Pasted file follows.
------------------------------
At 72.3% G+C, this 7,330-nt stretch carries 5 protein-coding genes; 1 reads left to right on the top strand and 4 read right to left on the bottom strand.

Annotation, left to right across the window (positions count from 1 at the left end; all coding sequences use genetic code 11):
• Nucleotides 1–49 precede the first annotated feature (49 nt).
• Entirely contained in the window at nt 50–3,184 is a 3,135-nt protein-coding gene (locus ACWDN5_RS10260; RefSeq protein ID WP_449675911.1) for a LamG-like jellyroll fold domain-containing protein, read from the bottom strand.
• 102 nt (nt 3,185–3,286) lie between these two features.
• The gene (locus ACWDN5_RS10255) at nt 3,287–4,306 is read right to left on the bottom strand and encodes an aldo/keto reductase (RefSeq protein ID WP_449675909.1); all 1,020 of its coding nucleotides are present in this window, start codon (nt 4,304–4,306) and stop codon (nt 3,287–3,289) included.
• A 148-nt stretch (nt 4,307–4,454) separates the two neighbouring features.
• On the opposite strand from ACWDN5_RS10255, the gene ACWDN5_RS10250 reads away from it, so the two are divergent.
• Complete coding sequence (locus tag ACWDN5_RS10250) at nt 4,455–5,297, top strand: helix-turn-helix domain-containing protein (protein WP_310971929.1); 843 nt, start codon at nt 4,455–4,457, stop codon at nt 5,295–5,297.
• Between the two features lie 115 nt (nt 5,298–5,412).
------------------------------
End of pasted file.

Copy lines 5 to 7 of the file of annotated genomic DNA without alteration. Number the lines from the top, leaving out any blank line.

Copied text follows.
• 102 nt (nt 3,185–3,286) lie between these two features.
• The gene (locus ACWDN5_RS10255) at nt 3,287–4,306 is read right to left on the bottom strand and encodes an aldo/keto reductase (RefSeq protein ID WP_449675909.1); all 1,020 of its coding nucleotides are present in this window, start codon (nt 4,304–4,306) and stop codon (nt 3,287–3,289) included.
• A 148-nt stretch (nt 4,307–4,454) separates the two neighbouring features.